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Viral infections in paediatric patients receiving conventional cancer chemotherapy
  1. A Simon1,
  2. O Schildgen2,
  3. F Schuster2
  1. 1
    Children’s Hospital Medical Centre, University of Bonn, Bonn, Germany
  2. 2
    Pediatric Oncology, Hematology and Immunology, University Hospital of Düsseldorf, Düsseldorf, Germany
  3. 3
    Institute for Virology, University of Bonn, Bonn, Germany
  1. Dr Arne Simon, Pediatric Hematology and Oncology, Children’s Hospital Medical Centre, University of Bonn, Adenauerallee 119, 53113 Bonn, Germany; asimon{at}


In severely immunocompromised patients, the diagnosis of viral infections relies on PCR/RT-PCR based methods. The availability of these modern diagnostic tools facilitates timely diagnosis and contributes to our increasing knowledge of the epidemiology and clinical spectrum of common and emerging viral pathogens in this highly susceptible population. Viral infections may result in life threatening disease in paediatric cancer patients after stem cell transplantation and also during conventional chemotherapy. Often, clinical symptoms are a consequence of endogenous reactivation of latent viral infection. Many of these viruses are easily transmitted between patients, relatives and health care workers. As prolonged symptomatic and asymptomatic viral shedding is a common feature in paediatric cancer patients, it is necessary to implement strategies for the prevention and control of these communicable pathogens in the hospital setting and in the outpatient clinic. Although no randomised controlled studies on paediatric cancer patients are available, physicians should be aware of potential treatment options since early treatment may prevent a complicated or fatal outcome and shorten the period of contagiosity.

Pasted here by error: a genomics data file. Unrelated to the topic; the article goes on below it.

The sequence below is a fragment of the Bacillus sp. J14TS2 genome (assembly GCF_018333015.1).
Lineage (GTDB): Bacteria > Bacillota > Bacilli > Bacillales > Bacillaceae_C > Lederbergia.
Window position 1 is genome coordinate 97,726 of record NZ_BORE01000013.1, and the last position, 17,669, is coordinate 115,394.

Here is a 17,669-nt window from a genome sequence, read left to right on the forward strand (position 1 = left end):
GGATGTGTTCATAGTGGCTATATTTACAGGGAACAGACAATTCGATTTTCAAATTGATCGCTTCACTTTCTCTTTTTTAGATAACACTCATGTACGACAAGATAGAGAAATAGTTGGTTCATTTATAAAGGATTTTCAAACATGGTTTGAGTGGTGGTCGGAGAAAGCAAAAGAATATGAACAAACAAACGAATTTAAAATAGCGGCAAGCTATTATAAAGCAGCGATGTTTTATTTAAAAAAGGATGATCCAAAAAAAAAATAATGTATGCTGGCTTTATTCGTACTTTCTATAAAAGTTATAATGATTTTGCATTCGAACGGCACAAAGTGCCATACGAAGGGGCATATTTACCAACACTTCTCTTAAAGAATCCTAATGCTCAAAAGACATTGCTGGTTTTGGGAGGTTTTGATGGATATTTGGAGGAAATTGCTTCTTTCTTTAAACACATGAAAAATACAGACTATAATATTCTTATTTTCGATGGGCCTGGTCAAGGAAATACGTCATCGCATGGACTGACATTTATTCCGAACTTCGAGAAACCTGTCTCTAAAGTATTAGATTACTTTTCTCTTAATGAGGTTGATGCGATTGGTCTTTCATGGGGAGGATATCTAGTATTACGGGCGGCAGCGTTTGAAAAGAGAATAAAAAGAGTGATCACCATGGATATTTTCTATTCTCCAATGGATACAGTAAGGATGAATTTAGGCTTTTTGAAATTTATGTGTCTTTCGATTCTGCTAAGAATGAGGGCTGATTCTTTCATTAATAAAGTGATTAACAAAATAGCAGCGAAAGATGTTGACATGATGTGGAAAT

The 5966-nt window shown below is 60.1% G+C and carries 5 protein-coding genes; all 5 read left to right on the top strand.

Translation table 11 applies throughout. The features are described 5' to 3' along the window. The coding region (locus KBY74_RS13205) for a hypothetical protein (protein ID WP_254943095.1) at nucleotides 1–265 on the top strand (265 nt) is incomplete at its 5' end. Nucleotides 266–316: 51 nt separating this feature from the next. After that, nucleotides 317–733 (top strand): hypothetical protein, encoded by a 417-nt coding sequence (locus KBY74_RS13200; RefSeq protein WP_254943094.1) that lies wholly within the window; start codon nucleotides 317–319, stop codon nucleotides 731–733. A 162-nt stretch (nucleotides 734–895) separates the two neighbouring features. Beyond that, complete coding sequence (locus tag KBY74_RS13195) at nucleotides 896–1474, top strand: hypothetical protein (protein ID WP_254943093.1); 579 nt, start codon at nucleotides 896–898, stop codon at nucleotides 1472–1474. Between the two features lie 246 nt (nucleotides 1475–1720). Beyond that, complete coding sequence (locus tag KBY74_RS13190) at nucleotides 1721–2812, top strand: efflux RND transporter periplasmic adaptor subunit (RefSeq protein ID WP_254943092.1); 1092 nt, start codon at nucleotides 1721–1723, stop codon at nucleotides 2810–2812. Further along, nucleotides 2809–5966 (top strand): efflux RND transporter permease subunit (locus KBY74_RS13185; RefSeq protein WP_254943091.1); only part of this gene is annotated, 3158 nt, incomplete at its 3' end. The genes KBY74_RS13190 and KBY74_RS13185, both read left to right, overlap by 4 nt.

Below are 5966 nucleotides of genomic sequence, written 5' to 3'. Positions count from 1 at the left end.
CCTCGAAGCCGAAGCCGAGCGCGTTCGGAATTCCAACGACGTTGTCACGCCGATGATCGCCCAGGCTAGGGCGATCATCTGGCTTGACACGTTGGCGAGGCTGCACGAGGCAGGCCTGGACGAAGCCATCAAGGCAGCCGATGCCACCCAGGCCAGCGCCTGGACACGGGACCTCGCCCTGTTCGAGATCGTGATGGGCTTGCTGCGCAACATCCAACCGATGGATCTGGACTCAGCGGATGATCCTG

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  • Competing interests: None.